What is RPL?

Discussions about the RPL and RPL+ programming languages

What is RPL?

Postby oliver » Wed Jan 19, 2011 9:01 am

RPL is the principal programming language built into the hp 50g calculator, and three lines of classic HP calculators: HP-28, HP-48, HP-49.

RPL is available in ND1 (and upcoming MorphEngine-based CalcPad) as a supported language, alongside JavaScript.

If you know how to use the calculator in RPN mode, you already know how to do some RPL programming. The language, in its simplest form, is a plain textual sequence of RPN commands, as manually performed, with two characters ('≪' and '≫') to delimit a "program". In that simplest sense, RPL is a kind of replay mechanism that allows you to automate manual steps.

The language offers more than that, though. It adds the control structures of most programming languages: conditional execution (IF-THEN-ELSE), and loops (START, FOR, DO-UNTIL, WHILE-REPEAT). It also adds local variables, execution of itself, and a number of powerful "list processing functions" (DOLIST, DOSUBS, MAP, SEQ, STREAM).
RPL is built around the concept of a stack, where the inputs to commands (often called "functions" in other languages) come from, and results are deposited. Another important concept is that all data is untyped. RPL is, in part, "object-oriented".

For more information, see


Code: Select all
≪ 5 5 + 5 / ≫

enters two numbers on the stack, adds them, enters another number and divides. The result, 2, will be placed on the stack.

Code: Select all
≪ "APPL" Stocks.quote ≫

enters a string ("APPL") on the stack and then executes the command/function "quote" from the Stocks folder.

Code: Select all
≪ 1 + ≫

enters "1" on the stack and then adds it to whatever is at position one of the stack, and places the result on the stack. The stack item comes in implicitly because "+" is an operator that happens to take two inputs, and all inputs come from the stack. If the stack item were a number (Real, Complex, BigNum, or Binary), the number plus one would be returned. If it were a Vector (or List/Array), the number "1" would be appended as a new element. If it were another kind of object, "1" would be added in whatever way the "+" operator for that object specifies, or an error would be issued, if the object had no support for this operator.

If you're a beginning programmer, RPL is a very easy language to pick up. Know, though, that it's a language unique to calculators and that you won't be getting use out of it outside of MorphEngine and HP calculators.

In MorphEngine, RPL and JavaScript can call each other seamlessly and share the same data types. This permits using each language to its strengths.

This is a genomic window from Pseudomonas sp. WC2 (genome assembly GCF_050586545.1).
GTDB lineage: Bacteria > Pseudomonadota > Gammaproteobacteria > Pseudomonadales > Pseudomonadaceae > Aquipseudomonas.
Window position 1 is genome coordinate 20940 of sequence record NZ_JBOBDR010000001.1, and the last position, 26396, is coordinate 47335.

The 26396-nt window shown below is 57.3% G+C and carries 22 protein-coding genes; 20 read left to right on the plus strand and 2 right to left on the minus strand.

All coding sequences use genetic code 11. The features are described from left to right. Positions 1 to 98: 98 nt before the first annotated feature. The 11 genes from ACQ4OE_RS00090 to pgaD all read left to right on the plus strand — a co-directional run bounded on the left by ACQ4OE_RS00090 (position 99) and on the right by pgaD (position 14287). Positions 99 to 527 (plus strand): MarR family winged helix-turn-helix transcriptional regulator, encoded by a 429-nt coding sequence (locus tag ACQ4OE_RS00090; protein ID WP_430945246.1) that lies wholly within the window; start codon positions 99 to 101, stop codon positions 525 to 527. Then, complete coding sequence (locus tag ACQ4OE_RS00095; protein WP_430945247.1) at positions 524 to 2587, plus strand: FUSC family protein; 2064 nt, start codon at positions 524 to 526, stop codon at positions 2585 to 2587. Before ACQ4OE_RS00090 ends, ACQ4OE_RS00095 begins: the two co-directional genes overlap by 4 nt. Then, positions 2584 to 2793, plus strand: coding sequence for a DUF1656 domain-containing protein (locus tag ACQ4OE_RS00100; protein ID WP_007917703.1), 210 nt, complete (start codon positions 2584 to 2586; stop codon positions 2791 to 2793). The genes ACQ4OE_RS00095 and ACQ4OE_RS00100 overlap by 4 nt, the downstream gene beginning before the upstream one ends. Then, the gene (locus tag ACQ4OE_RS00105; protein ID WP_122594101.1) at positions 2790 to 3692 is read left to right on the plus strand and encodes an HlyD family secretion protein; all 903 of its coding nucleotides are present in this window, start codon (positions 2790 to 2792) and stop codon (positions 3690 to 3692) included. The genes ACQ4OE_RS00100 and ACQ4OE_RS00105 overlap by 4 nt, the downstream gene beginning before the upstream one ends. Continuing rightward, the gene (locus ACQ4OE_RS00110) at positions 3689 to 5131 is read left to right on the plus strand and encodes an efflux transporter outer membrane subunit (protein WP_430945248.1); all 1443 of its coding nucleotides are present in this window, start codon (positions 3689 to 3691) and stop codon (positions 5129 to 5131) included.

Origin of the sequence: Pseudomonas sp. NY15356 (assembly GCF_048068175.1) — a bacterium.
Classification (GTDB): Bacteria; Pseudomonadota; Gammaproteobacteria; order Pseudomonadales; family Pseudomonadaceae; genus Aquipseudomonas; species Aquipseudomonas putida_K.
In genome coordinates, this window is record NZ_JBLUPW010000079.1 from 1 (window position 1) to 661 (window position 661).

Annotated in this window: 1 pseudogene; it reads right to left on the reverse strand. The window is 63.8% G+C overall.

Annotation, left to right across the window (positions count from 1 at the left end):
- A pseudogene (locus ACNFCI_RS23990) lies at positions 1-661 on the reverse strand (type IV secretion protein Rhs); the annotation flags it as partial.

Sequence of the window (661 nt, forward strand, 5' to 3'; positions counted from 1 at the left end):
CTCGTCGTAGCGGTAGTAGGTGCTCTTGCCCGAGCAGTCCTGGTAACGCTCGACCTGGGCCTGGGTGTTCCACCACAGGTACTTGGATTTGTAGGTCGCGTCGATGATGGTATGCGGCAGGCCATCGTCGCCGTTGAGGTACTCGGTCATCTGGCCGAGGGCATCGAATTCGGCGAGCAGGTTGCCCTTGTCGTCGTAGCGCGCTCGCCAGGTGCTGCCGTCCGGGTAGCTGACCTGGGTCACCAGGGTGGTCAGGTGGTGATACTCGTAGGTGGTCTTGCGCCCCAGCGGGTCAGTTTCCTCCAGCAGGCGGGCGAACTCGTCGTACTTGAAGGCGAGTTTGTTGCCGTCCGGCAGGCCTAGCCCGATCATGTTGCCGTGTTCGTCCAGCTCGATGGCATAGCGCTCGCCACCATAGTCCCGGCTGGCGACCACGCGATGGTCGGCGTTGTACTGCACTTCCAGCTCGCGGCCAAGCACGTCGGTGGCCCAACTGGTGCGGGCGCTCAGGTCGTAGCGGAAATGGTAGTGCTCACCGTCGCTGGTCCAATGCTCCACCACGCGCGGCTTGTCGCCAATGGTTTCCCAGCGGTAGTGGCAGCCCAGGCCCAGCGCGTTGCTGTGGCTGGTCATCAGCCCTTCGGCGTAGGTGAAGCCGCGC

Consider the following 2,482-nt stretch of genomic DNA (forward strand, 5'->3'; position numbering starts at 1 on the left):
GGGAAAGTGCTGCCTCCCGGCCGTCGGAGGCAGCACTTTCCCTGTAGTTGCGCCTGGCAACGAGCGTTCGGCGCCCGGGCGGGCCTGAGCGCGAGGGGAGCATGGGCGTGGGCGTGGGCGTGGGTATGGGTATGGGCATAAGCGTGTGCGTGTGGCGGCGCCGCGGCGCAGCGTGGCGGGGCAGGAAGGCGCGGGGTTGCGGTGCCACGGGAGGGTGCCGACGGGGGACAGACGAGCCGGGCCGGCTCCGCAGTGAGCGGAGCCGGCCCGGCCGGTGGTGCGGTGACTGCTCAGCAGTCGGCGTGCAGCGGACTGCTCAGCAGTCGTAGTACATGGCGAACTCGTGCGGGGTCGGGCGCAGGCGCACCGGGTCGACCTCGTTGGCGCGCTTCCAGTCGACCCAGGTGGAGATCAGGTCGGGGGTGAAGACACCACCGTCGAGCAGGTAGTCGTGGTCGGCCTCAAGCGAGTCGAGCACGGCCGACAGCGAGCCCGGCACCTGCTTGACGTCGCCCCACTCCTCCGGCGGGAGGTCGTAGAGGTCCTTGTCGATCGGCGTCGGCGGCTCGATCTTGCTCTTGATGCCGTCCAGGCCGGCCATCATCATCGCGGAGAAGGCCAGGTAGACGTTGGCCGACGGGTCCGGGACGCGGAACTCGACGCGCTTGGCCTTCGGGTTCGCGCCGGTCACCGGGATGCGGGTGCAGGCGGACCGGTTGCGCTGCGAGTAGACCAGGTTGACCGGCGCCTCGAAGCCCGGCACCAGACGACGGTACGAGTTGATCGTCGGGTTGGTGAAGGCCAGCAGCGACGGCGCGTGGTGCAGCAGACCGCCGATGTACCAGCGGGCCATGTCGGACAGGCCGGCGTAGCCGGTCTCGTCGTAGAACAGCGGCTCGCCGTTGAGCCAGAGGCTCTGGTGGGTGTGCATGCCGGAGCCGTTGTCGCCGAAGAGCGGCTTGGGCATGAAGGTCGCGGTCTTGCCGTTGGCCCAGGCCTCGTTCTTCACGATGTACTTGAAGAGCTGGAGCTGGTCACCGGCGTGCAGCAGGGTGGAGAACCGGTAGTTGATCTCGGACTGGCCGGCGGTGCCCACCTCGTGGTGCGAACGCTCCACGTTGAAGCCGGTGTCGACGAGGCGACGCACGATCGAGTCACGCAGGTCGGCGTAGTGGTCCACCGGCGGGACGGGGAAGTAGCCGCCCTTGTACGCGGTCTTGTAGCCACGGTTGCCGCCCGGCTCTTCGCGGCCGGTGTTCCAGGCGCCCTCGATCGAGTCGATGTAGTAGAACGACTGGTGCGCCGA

If you're coming from JavaScript, you may want to think of RPL as a sometimes higher level language, that's good for two things:
- scripting JavaScript: write short "scripts" that call upon built-in commands or your own JavaScript functions
- writing more compact and sometimes more readable code by exploiting the untyped characteristics of the language; for example, "1 +" adds "1" to any kind of object, whereas in JavaScript you need to know what type of object you're adding to and write appropriate code. (To add "1" to a BigNum "x", you'd have to write "BigNum["+"](x, 1)", for example.)

RPL is only more high-level than JavaScript when it comes to types. For general algorithmic development, RPL may feel like a bare-bones stack machine, with JavaScript being a far more expressive (and readable) choice.

Note on speed:

In MorphEngine, RPL is implemented through a byte-code compiler that will eventually execute JavaScript code. The implementation is faster than emulation of the original Saturn hardware, an approach taken by emulators and HP's own 49-line and the 50g. Yet, RPL is usually quite a bit slower than JavaScript.
The speed difference ranges anywhere from a factor of 1 to 1000, depending how you use the languages.

RPL programs that spend most of their time in commands, vs. control structures of the language and stack operations, run almost as fast as equivalent JavaScript code.
For example, this code
Code: Select all
≪ INV ≫

to invert a matrix from the stack, runs just as fast as the equivalent JavaScript code
Code: Select all
function(m) { return matrix.inv(m); }

for a larger matrix.
Even complex code may run at comparable speed, as long as the expense is in commands.
Know, though, that long programs are typically easier to read and maintain in JavaScript.
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